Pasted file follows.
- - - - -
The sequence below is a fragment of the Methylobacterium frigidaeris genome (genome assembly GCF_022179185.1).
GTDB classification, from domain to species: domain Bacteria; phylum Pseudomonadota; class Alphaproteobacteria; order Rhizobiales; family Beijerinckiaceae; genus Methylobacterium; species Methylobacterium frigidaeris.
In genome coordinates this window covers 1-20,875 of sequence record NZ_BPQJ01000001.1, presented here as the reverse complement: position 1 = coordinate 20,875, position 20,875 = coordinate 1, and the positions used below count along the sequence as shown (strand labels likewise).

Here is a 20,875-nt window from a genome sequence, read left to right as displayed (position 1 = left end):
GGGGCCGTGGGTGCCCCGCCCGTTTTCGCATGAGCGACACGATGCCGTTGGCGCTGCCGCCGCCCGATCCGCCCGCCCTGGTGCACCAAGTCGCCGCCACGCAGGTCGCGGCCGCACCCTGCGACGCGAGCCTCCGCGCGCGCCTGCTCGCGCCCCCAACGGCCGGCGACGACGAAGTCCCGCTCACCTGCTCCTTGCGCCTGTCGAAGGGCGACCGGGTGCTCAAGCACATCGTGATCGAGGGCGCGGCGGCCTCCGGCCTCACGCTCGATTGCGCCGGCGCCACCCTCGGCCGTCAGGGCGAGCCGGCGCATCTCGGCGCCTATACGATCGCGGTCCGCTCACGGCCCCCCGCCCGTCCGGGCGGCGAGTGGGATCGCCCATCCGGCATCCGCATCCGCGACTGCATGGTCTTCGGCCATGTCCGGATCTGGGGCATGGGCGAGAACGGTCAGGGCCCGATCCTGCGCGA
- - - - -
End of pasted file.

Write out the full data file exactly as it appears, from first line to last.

The sequence below is a fragment of the Methylobacterium frigidaeris genome (genome assembly GCF_022179185.1).
GTDB classification, from domain to species: domain Bacteria; phylum Pseudomonadota; class Alphaproteobacteria; order Rhizobiales; family Beijerinckiaceae; genus Methylobacterium; species Methylobacterium frigidaeris.
In genome coordinates this window covers 1-20,875 of sequence record NZ_BPQJ01000001.1, presented here as the reverse complement: position 1 = coordinate 20,875, position 20,875 = coordinate 1, and the positions used below count along the sequence as shown (strand labels likewise).

Here is a 20,875-nt window from a genome sequence, read left to right as displayed (position 1 = left end):
GGGGCCGTGGGTGCCCCGCCCGTTTTCGCATGAGCGACACGATGCCGTTGGCGCTGCCGCCGCCCGATCCGCCCGCCCTGGTGCACCAAGTCGCCGCCACGCAGGTCGCGGCCGCACCCTGCGACGCGAGCCTCCGCGCGCGCCTGCTCGCGCCCCCAACGGCCGGCGACGACGAAGTCCCGCTCACCTGCTCCTTGCGCCTGTCGAAGGGCGACCGGGTGCTCAAGCACATCGTGATCGAGGGCGCGGCGGCCTCCGGCCTCACGCTCGATTGCGCCGGCGCCACCCTCGGCCGTCAGGGCGAGCCGGCGCATCTCGGCGCCTATACGATCGCGGTCCGCTCACGGCCCCCCGCCCGTCCGGGCGGCGAGTGGGATCGCCCATCCGGCATCCGCATCCGCGACTGCATGGTCTTCGGCCATGTCCGGATCTGGGGCATGGGCGAGAACGGTCAGGGCCCGATCCTGCGCGA